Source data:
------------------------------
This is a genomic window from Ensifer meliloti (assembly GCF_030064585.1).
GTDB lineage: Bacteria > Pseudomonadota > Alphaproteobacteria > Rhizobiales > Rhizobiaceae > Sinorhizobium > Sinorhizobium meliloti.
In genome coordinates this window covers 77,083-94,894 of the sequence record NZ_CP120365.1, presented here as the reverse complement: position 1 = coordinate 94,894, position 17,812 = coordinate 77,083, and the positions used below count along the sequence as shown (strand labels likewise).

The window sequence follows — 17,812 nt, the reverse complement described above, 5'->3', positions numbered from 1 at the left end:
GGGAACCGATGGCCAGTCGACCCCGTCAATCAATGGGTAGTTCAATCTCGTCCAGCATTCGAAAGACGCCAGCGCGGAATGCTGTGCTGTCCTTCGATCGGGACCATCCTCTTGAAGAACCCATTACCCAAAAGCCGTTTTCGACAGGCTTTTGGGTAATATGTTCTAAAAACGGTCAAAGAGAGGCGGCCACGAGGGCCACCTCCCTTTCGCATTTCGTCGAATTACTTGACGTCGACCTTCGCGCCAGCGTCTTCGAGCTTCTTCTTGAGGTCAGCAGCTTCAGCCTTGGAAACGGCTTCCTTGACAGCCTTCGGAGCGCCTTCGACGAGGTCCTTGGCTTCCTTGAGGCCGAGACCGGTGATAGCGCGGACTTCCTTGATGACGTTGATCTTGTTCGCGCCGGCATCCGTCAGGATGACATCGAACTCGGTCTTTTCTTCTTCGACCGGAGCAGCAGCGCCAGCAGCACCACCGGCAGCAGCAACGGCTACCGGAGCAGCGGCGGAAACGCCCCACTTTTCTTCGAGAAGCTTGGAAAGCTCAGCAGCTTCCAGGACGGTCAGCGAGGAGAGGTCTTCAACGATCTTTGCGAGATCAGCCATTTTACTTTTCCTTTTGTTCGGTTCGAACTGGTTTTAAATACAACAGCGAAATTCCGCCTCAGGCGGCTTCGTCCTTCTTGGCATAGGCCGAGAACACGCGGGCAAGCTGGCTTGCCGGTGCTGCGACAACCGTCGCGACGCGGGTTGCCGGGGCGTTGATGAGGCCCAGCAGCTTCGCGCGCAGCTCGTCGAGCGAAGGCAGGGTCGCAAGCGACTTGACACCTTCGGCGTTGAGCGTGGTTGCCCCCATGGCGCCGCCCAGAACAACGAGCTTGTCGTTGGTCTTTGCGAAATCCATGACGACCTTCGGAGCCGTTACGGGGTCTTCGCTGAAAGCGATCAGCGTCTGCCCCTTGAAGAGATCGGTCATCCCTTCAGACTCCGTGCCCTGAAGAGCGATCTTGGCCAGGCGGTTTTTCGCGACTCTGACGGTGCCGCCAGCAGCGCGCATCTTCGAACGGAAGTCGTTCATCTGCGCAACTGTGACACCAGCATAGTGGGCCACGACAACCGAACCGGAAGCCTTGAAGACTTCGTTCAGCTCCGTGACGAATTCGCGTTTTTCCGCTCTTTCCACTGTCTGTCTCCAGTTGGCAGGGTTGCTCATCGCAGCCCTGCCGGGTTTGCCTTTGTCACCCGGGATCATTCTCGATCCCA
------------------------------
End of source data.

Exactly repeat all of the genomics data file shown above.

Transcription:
This is a genomic window from Ensifer meliloti (assembly GCF_030064585.1).
GTDB lineage: Bacteria > Pseudomonadota > Alphaproteobacteria > Rhizobiales > Rhizobiaceae > Sinorhizobium > Sinorhizobium meliloti.
In genome coordinates this window covers 77,083-94,894 of the sequence record NZ_CP120365.1, presented here as the reverse complement: position 1 = coordinate 94,894, position 17,812 = coordinate 77,083, and the positions used below count along the sequence as shown (strand labels likewise).

The window sequence follows — 17,812 nt, the reverse complement described above, 5'->3', positions numbered from 1 at the left end:
GGGAACCGATGGCCAGTCGACCCCGTCAATCAATGGGTAGTTCAATCTCGTCCAGCATTCGAAAGACGCCAGCGCGGAATGCTGTGCTGTCCTTCGATCGGGACCATCCTCTTGAAGAACCCATTACCCAAAAGCCGTTTTCGACAGGCTTTTGGGTAATATGTTCTAAAAACGGTCAAAGAGAGGCGGCCACGAGGGCCACCTCCCTTTCGCATTTCGTCGAATTACTTGACGTCGACCTTCGCGCCAGCGTCTTCGAGCTTCTTCTTGAGGTCAGCAGCTTCAGCCTTGGAAACGGCTTCCTTGACAGCCTTCGGAGCGCCTTCGACGAGGTCCTTGGCTTCCTTGAGGCCGAGACCGGTGATAGCGCGGACTTCCTTGATGACGTTGATCTTGTTCGCGCCGGCATCCGTCAGGATGACATCGAACTCGGTCTTTTCTTCTTCGACCGGAGCAGCAGCGCCAGCAGCACCACCGGCAGCAGCAACGGCTACCGGAGCAGCGGCGGAAACGCCCCACTTTTCTTCGAGAAGCTTGGAAAGCTCAGCAGCTTCCAGGACGGTCAGCGAGGAGAGGTCTTCAACGATCTTTGCGAGATCAGCCATTTTACTTTTCCTTTTGTTCGGTTCGAACTGGTTTTAAATACAACAGCGAAATTCCGCCTCAGGCGGCTTCGTCCTTCTTGGCATAGGCCGAGAACACGCGGGCAAGCTGGCTTGCCGGTGCTGCGACAACCGTCGCGACGCGGGTTGCCGGGGCGTTGATGAGGCCCAGCAGCTTCGCGCGCAGCTCGTCGAGCGAAGGCAGGGTCGCAAGCGACTTGACACCTTCGGCGTTGAGCGTGGTTGCCCCCATGGCGCCGCCCAGAACAACGAGCTTGTCGTTGGTCTTTGCGAAATCCATGACGACCTTCGGAGCCGTTACGGGGTCTTCGCTGAAAGCGATCAGCGTCTGCCCCTTGAAGAGATCGGTCATCCCTTCAGACTCCGTGCCCTGAAGAGCGATCTTGGCCAGGCGGTTTTTCGCGACTCTGACGGTGCCGCCAGCAGCGCGCATCTTCGAACGGAAGTCGTTCATCTGCGCAACTGTGACACCAGCATAGTGGGCCACGACAACCGAACCGGAAGCCTTGAAGACTTCGTTCAGCTCCGTGACGAATTCGCGTTTTTCCGCTCTTTCCACTGTCTGTCTCCAGTTGGCAGGGTTGCTCATCGCAGCCCTGCCGGGTTTGCCTTTGTCACCCGGGATCATTCTCGATCCCA